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On our second to last day in Hobart, I was rudely awakened by a horribly loud bird. I thought about ripping the screens off the window of my suite and hurling some bathroom amenities at the thing, which later turned out to be a Butcherbird, to make it stop squawking like an old fashioned car-horn. Alas I had no luck and the bird escaped an onslaught of perfumed lotions and potions. It was a rough start, made worse by being a very wet and chilly morning. Despite the pouring rain, we jumped in our van to head down to the beach for a morning of sea kayaking. Our guides kitted us out in everything wind and water proof. Things started looking up when I was paired with the the roguishly handsome Reg Grundy, the owner of the Roaring 40s Kayaking operation. A natural born storyteller and avid outdoorsman, my ride with Reg was a thrill a minute. We paddled around the bay and into the harbor, sidling up to an enormous and ominous looking Australian submarine. The submarine crew kept a close eye on our dodgy lot as we paddled in and around the harbor. Normally a typical morning sea kayaking with Reg would mean docking at one of the amazing fish-n-chips shacks on the harbor, where he loads everyone up with grub before they paddle out to sea. Unfortunately, we had to skip the fish-n-chips to get to MONA for lunch and a wine tasting.



Like all illustrious and colorful locals, David Walsh is a cult celebrity. Every local has a friend or relative who knows a thing or two about Mr. Walsh. In the words of one local, "He is loose as a goose and loves to poke the bear whenever he can.” Make what you want of that statement but in the end, this guy certainly has the art world talking about his unabashedly bawdy museum, MONA. The son of working class parents, David grew up in the working-class suburbs of Hobart. As a young university student, David learned the art of counting cards at the local casino, and ultimately creating a computer program to beat horse racing. It's widely reported that he's a member of the the world’s largest gambling syndicate, the 12-person group known as the Bank Roll, and rumors of his earnings vary from the sublime to the ridiculous, depending on who you listen to. Australian taxation and revenue apparently don't have a clue, either…

But it's what David did next that is what the world is talking about. He created the Museum of Old and New Art (MONA), which has become arguably one of the most talked about places in the world. Art aside, this incredibly outlandish individual has generated a huge amount of buzz for Tasmania. The Tourism Industry Council Tasmania estimates that the museum contributes more than $100 million a year to the state’s economy. In addition to the museum there are the MONA Pavilions for those who seek an out of Hobart stay with an out-of-this-world experience. Wining and dining on site is not to be missed. Between The Source, Wine Bar, and the Cellar Door, there is very little reason to leave the property, and experiences and adventures can be arranged directly from here. An ongoing list of what’s happening is updated on MONA's website, but the thing that grabbed me most was their summer concert series on the lawns outside—a good reason to go back! I won't list the notorious exhibits of the museum itself one by one, since the element of shock and awe is half the fun. You simply have to go see it for yourself.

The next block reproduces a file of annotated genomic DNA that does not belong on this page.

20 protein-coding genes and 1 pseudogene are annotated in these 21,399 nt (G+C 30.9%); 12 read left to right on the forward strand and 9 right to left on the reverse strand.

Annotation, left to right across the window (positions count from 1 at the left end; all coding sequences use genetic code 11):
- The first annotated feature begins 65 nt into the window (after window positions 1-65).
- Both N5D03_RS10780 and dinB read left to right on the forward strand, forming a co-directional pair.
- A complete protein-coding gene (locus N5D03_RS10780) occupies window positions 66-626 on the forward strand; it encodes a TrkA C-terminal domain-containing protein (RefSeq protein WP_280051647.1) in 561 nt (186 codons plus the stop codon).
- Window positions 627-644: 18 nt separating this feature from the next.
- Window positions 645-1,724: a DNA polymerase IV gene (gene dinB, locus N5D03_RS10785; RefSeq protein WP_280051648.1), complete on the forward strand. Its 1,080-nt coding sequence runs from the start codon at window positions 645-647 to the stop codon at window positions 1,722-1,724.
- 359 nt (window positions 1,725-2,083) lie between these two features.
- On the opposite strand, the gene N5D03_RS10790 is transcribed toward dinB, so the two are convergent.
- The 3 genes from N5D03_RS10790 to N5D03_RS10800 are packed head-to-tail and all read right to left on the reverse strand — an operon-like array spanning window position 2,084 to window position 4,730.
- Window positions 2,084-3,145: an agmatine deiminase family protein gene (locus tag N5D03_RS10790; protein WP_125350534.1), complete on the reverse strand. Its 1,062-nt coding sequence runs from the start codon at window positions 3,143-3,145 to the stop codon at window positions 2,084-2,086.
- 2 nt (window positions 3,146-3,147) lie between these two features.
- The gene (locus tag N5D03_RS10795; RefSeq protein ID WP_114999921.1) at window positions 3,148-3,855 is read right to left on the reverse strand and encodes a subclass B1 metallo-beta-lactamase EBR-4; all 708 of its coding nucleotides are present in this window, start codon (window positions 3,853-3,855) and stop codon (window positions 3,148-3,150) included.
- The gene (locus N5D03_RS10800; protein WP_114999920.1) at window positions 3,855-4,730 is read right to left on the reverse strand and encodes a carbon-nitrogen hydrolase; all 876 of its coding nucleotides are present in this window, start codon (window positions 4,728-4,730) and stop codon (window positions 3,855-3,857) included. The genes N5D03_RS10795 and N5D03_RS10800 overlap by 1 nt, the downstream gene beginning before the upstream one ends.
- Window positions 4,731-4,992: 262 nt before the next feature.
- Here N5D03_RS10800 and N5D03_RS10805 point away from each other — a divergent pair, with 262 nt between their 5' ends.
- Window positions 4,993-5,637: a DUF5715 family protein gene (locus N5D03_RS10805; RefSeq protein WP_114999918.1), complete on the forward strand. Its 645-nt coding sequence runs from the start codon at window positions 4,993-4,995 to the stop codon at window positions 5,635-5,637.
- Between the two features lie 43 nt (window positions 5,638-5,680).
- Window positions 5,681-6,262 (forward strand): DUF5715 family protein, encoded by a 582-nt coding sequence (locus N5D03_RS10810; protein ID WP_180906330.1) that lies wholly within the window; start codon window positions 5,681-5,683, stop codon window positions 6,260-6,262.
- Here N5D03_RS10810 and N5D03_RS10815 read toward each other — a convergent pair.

The last day of our Tasmanian adventure was spent on one final walk. This part of the itinerary hasn't officially been launched yet, but I can tell you it involves an oyster farm, a lavender farm, and of course—one more winery. But first, we made a pit-stop in famous Port Arthur.

One of the things I certainly noticed on this trip was that Tassies love to talk about their convict heritage. Of the more than 70,000 convicts who were sent to Australia over a span of 80 years, more than half were sent to Tasmania. The locals not only talk about their convict heritage, they wear it as a badge of honor and pride. My sea kayaking guide Reg Grundy said to me, "Many people who were brought to Tassie as convicts were very minor petty criminals whose trade served a purpose or need for the crown in developing the new colony.” People were targeted for their abilities or skills like farmers, engineers, fishermen, as well a bevy of young ladies to keep the lads amused. There were genuine criminal sorts of course, and they were locked up in the ominous prison of Port Arthur—a place of ghosts to be sure! Port Arthur is Australia's most intact and evocative convict site, and an essential destination on any trip to Tasmania.

We viewed the prison on a cloudy and drizzly day, which helped add to the ominous aura surrounding its ruins. Sadly we did not have time to do the full tour, but I am determined to read more about this World Heritage-listed Historic Site on the Tasman Peninsula. 

The remainder of our walk on the yet-to-be-launched Three Capes Track was brisk and beautiful. As we headed out of the forest with bellies full of hot chocolate, happy and content with another day of adventure in Tasmania, our guide leapt out of the bush yelping: "Tiger Snake…just missed me!”



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Tasmania Trip Report